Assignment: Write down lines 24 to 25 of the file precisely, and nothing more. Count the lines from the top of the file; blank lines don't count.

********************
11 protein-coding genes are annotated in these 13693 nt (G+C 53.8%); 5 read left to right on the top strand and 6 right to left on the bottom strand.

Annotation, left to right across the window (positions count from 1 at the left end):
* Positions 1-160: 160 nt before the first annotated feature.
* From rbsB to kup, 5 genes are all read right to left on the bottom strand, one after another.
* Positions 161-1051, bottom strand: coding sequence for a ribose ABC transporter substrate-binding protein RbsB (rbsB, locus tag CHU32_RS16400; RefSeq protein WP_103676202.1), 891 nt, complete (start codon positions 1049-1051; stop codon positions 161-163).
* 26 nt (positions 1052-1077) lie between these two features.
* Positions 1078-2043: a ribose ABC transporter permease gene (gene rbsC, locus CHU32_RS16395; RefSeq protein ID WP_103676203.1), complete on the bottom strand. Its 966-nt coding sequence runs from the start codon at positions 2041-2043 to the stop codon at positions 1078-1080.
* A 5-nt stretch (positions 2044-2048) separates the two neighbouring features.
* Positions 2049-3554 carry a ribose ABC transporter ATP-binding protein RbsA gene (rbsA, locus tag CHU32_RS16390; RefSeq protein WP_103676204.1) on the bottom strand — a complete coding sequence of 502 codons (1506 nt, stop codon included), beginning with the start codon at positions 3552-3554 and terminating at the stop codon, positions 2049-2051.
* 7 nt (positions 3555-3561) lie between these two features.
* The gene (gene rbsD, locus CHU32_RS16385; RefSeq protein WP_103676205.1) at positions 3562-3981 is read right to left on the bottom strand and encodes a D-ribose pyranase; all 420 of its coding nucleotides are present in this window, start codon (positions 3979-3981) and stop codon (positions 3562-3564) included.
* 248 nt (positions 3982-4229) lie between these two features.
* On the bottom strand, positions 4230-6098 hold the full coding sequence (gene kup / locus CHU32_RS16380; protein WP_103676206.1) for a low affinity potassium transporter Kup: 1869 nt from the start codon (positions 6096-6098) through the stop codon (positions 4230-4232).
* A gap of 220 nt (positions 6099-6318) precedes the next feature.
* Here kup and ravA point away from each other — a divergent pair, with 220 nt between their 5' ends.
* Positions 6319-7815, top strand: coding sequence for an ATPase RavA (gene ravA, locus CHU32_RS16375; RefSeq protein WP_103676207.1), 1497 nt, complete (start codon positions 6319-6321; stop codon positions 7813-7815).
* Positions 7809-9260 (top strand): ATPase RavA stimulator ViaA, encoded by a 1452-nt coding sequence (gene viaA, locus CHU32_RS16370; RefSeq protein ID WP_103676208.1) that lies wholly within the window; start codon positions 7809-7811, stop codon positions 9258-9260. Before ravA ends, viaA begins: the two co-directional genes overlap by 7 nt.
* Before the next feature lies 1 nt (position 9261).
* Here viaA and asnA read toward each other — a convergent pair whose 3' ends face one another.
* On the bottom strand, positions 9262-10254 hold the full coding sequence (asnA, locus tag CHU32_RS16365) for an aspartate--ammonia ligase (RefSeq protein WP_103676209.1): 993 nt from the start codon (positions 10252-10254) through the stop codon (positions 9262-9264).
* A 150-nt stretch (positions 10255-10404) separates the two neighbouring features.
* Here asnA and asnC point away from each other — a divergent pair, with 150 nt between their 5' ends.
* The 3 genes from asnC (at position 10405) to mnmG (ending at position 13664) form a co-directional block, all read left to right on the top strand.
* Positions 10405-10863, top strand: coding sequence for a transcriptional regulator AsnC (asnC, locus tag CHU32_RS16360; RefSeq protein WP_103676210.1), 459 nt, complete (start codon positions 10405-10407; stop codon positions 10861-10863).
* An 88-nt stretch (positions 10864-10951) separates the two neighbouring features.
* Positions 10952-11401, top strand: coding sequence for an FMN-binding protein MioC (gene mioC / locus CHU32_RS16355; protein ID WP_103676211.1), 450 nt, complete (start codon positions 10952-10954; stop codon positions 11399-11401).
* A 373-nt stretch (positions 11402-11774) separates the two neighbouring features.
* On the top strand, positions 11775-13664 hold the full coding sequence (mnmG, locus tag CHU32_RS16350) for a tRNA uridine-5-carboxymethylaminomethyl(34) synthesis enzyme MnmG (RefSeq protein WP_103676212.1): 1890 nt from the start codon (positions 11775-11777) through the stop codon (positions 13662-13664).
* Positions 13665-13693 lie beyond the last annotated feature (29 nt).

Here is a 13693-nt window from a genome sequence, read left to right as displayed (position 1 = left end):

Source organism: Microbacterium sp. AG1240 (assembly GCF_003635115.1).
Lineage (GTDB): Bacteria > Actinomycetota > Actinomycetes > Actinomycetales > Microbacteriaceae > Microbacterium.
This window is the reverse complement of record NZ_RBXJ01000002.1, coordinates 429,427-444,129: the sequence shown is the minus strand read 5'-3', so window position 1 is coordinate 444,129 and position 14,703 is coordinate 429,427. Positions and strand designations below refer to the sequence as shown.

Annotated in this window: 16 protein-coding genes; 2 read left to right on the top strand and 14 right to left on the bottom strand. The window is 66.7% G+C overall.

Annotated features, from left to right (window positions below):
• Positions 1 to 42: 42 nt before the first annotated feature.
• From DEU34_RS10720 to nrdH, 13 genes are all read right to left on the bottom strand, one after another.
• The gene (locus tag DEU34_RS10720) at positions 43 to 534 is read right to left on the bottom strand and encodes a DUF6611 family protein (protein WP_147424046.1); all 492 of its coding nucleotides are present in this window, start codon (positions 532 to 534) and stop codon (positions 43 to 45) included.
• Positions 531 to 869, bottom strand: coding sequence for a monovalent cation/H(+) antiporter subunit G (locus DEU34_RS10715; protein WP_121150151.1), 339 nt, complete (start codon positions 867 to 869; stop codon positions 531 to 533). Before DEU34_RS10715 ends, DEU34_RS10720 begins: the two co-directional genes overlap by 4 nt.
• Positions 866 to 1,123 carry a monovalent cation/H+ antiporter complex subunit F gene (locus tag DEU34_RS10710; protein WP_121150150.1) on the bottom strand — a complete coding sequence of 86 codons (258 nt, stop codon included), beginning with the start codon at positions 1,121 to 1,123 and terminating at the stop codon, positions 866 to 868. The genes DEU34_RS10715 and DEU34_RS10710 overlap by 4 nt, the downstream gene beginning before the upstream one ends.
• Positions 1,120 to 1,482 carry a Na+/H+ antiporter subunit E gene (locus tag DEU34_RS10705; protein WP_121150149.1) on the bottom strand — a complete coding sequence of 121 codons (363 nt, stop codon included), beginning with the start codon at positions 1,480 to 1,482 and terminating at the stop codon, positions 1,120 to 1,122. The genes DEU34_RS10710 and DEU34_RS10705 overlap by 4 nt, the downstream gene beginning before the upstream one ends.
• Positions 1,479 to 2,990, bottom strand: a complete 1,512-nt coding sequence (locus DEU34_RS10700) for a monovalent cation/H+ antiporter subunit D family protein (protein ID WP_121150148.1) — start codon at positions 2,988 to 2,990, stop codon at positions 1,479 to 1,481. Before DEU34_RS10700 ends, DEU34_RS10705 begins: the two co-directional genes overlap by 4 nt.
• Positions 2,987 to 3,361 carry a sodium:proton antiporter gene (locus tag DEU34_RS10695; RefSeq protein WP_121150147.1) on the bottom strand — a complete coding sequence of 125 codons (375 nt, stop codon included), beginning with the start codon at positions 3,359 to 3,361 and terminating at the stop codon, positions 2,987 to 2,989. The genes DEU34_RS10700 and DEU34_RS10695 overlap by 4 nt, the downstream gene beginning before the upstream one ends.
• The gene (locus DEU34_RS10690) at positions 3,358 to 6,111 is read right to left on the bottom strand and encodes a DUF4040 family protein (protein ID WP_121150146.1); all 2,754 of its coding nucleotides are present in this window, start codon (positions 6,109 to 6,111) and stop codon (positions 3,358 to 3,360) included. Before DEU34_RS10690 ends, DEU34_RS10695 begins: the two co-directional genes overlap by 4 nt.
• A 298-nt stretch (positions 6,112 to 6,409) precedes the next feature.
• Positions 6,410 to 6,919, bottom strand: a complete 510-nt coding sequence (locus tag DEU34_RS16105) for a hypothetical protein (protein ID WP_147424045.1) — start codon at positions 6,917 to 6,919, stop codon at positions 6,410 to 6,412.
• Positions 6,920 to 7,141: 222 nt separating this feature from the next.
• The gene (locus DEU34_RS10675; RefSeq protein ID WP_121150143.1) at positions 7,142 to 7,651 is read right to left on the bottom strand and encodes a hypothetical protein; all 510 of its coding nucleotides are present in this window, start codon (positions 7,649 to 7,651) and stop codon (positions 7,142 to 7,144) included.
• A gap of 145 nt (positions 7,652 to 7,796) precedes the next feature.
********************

* Positions 10405-10863, top strand: coding sequence for a transcriptional regulator AsnC (asnC, locus tag CHU32_RS16360; RefSeq protein WP_103676210.1), 459 nt, complete (start codon positions 10405-10407; stop codon positions 10861-10863).
* An 88-nt stretch (positions 10864-10951) separates the two neighbouring features.